Second-tier testing for patients in whom previous targeted gene variant analyses for specific HHT genes were negative

 

Establishing a diagnosis of HHT and in some cases, allowing for appropriate management and surveillance for disease features based on the gene involved

 

Identifying variants within genes known to be associated with HHT and allowing for predictive testing of at-risk family members

Genetics Test Information
Provides information that may help with selection of the correct genetic test or proper submission of the test request

This test includes next-generation sequencing and supplemental Sanger sequencing to evaluate for variants in the ACVRL1, ENG, GDF2, RASA1, and SMAD4 genes.

 

Identification of a pathogenic variant may assist with prognosis, clinical management, familial screening, and genetic counseling.

Clinical Information
Discusses physiology, pathophysiology, and general clinical aspects, as they relate to a laboratory test

Hereditary hemorrhagic telangiectasia (HHT), also known as Osler-Weber-Rendu syndrome, is an autosomal dominant vascular dysplasia characterized by the presence of arteriovenous malformations (AVM) of the skin, mucosa, and viscera. Small AVM, or telangiectasias, develop predominantly on the face, oral cavity, and hands, and spontaneous, recurrent epistaxis (nose bleeding) is a common presenting sign.

 

Symptomatic telangiectasias occur in the gastrointestinal tract of about 30% of HHT patients. Additional serious complications associated with HHT include transient ischemic attacks, embolic stroke, heart failure, cerebral abscess, massive hemoptysis, massive hemothorax, seizure, and cerebral hemorrhage. These complications are a result of larger AVM, which are most commonly pulmonary, hepatic, or cerebral in origin, and occur in approximately 30%, 40%, and 10% of individuals with HHT, respectively.

 

HHT is inherited in an autosomal dominant manner and occurs with wide ethnic and geographic distribution. The overall incidence of HHT in North America is estimated to be between 1 in 5000 and 1 in 10,000. Penetrance seems to be age related, with increased manifestations occurring over one's lifetime. For example, approximately 50% of diagnosed individuals report having nosebleeds by age 10 years, increasing to 80% to 90% by age 21 years, and as many as 90% to 95% of affected individuals eventually developing recurrent epistaxis.

 

HHT is phenotypically heterogeneous both between families and amongst affected members of the same family. Furthermore, complications associated with HHT have variable ranges of age of onset. Thus, HHT can be diagnostically challenging. Genetic testing allows for the confirmation of a suspected genetic disease. Confirmation of a diagnosis allows for proper treatment and management of the disease, preconception or prenatal counseling, and family counseling. In addition, it has been estimated that genetic screening of suspected HHT individuals and their families is more economically effective than conventional clinical screening.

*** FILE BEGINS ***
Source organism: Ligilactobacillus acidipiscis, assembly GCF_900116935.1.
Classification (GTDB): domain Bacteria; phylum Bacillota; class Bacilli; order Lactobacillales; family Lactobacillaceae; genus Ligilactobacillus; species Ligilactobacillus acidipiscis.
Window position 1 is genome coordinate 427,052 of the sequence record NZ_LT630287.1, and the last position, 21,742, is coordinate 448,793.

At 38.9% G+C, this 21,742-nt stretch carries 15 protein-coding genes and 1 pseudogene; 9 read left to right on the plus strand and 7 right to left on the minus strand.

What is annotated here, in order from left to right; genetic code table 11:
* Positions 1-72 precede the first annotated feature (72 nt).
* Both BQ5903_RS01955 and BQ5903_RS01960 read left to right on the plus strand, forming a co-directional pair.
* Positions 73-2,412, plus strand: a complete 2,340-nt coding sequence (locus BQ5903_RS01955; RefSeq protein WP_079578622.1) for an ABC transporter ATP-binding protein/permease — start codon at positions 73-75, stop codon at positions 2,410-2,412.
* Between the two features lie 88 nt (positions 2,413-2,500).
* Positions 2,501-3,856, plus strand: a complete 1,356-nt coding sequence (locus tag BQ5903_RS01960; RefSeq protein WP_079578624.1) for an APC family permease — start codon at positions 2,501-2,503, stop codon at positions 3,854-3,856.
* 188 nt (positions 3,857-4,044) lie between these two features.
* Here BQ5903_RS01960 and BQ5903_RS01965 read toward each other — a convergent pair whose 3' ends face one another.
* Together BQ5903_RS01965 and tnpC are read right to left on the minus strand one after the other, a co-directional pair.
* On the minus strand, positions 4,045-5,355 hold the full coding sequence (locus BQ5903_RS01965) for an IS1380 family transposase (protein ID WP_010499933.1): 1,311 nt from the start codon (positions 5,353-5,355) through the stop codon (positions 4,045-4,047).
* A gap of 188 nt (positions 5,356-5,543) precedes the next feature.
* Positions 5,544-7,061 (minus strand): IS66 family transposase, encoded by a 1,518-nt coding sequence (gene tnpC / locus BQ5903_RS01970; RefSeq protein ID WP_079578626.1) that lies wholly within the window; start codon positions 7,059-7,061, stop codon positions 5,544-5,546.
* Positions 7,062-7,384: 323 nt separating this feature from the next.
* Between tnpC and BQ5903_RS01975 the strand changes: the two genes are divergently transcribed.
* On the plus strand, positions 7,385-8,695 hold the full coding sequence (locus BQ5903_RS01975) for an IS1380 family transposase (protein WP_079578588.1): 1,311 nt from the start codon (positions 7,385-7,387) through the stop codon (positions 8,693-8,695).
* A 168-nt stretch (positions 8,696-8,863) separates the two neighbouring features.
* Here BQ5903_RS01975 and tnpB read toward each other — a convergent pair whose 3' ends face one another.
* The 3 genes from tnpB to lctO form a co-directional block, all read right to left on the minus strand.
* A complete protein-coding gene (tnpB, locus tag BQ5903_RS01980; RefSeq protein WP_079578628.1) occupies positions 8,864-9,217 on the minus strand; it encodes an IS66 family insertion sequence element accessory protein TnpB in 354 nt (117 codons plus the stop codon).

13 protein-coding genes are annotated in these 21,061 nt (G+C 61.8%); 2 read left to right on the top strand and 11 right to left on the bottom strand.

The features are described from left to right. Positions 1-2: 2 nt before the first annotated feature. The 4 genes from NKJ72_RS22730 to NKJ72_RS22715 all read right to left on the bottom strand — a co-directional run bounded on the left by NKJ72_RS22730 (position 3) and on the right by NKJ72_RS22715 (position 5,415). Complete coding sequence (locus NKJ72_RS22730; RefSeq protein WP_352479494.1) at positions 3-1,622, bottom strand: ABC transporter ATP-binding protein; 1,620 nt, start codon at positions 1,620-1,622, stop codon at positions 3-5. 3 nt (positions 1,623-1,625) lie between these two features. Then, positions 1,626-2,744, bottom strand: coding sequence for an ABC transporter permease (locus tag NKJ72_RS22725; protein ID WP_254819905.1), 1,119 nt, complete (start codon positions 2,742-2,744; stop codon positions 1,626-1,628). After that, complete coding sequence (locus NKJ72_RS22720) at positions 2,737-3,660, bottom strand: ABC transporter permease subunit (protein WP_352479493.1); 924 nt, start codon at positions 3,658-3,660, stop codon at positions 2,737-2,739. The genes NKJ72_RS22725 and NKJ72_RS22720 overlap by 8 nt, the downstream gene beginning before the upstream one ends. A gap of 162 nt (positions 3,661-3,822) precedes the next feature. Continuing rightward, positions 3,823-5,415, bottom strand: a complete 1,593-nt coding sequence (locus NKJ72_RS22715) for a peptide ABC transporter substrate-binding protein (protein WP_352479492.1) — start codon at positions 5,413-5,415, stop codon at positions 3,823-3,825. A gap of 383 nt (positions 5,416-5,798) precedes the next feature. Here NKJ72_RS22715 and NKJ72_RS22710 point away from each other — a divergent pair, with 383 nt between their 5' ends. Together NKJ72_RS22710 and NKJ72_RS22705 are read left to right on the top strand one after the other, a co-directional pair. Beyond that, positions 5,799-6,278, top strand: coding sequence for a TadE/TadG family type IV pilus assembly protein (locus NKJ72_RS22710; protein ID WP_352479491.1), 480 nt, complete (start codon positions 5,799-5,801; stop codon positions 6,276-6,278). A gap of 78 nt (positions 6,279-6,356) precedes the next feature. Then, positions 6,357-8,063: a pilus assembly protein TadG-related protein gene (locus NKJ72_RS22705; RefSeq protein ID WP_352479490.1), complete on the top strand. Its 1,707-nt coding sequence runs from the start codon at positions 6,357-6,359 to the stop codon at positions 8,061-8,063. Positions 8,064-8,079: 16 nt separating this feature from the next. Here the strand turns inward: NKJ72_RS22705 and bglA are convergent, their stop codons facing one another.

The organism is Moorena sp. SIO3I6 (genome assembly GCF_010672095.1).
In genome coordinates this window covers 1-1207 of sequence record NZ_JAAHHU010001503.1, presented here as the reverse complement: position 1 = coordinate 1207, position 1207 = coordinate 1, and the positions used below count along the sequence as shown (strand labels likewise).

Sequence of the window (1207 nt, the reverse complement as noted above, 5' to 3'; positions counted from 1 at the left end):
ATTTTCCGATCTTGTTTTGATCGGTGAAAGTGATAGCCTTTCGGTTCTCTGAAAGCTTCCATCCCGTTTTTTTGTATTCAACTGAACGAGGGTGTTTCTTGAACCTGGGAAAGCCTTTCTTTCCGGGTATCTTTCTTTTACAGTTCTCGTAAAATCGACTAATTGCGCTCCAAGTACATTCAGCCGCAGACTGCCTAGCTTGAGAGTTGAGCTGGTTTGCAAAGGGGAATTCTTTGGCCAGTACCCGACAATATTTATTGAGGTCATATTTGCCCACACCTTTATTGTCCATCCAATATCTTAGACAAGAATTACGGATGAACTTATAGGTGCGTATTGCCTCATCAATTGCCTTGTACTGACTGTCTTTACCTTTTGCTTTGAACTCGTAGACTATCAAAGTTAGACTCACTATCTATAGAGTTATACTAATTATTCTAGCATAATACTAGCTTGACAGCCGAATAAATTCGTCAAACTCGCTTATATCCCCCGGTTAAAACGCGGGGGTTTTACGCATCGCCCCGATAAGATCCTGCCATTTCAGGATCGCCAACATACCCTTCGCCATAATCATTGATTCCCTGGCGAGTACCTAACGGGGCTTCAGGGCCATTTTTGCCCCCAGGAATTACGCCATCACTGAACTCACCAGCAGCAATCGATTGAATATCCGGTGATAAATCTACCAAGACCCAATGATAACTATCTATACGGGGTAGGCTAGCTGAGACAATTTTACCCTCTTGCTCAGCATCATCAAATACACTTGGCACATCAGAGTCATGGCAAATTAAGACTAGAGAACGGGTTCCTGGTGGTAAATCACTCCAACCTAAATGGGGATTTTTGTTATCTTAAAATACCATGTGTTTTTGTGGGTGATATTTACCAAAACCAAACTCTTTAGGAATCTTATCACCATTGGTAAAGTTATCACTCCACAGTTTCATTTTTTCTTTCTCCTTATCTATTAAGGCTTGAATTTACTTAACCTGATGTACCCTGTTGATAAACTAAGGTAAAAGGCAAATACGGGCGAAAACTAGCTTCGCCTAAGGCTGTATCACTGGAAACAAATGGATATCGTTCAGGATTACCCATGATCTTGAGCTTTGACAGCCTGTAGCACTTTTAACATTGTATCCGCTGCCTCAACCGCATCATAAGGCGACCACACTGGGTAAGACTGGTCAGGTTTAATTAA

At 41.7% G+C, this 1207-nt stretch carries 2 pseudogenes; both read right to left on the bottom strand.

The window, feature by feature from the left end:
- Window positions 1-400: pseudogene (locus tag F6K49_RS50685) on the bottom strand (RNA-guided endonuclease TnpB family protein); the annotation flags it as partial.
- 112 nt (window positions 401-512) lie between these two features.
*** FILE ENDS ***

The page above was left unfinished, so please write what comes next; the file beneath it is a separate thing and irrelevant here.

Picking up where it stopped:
Two genes are most commonly associated with HHT: the endoglin gene (ENG), and the activin A receptor, type II-like 1 gene (ACVRL1 or ALK1). ENG and ACVRL1 encode membrane glycoproteins involved in transforming growth factor-beta signaling related to vascular integrity. Variants in ENG are associated with HHT type 1 (HHT1), which has been reported to have a higher incidence of pulmonary AVM, whereas ACVRL1 variants occur in HHT type 2 (HHT2), which has been reported to have a higher incidence of hepatic AVM.

 

The majority of variants in ENG and ACVRL1 are missense, nonsense, splice site, or small intragenic deletions and insertions. Approximately 10% of ENG and ACVRL1 variants are large genomic deletions and duplications (also known as dosage alterations). Approximately 60% to 80% of patients with HHT will have a variant detected in ENG or ACVRL1.

 

Pathogenic variants in the SMAD4 gene are the third most common identifiable cause of HHT, accounting for approximately 10% of HHT patients who test negative for ENG and ACVRL1, and approximately 1% to 2% of total HHT cases. Pathogenic SMAD4 variants cause autosomal dominant juvenile polyposis/hereditary hemorrhagic telangiectasia syndrome (JPHT), which includes features of juvenile polyposis syndrome (JPS) and HHT. JPS is characterized by hamartomatous polyps of the gastrointestinal tract and increased risk of gastrointestinal cancer. SMAD4 variants have also been detected in families presenting with JPS or HHT only.

 

Pathogenic variants in the GDF2 gene (also known as BMP9) are a rare cause of HHT. In a study of 191 individuals with clinically suspected HHT and no variants in ENG, ACVRL1, or SMAD4, 3 unrelated individuals were found to carry a rare missense variant in GDF2. 

 

Pathogenic variants in the RASA1 gene cause capillary malformation-arteriovenous malformation syndrome (CMAVM). CMAVM is characterized by the presence of multiple small (1-2 cm in diameter) capillary malformations mostly localized to the face and limbs. Patients may also have arteriovenous malformations (AVM) and arteriovenous fistulas (AVF). In some cases, pathogenic RASA1 variants may be found in individuals clinically suspected to have HHT. Individuals with a pathogenic RASA1 variant may have a clinical diagnosis of Parkes Weber syndrome (PWS), with multiple micro-AVF associated with a cutaneous capillary stain and excessive soft tissue and skeletal growth of an affected limb.